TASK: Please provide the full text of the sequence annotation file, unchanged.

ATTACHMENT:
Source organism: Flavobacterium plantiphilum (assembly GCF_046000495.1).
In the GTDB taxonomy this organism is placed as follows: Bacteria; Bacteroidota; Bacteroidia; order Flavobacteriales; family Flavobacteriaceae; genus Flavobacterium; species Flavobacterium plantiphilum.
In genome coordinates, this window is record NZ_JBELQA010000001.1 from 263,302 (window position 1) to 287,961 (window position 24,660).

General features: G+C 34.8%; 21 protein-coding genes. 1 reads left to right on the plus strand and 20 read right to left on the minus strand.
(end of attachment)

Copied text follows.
Source organism: Flavobacterium plantiphilum (assembly GCF_046000495.1).
In the GTDB taxonomy this organism is placed as follows: Bacteria; Bacteroidota; Bacteroidia; order Flavobacteriales; family Flavobacteriaceae; genus Flavobacterium; species Flavobacterium plantiphilum.
In genome coordinates, this window is record NZ_JBELQA010000001.1 from 263,302 (window position 1) to 287,961 (window position 24,660).

General features: G+C 34.8%; 21 protein-coding genes. 1 reads left to right on the plus strand and 20 read right to left on the minus strand.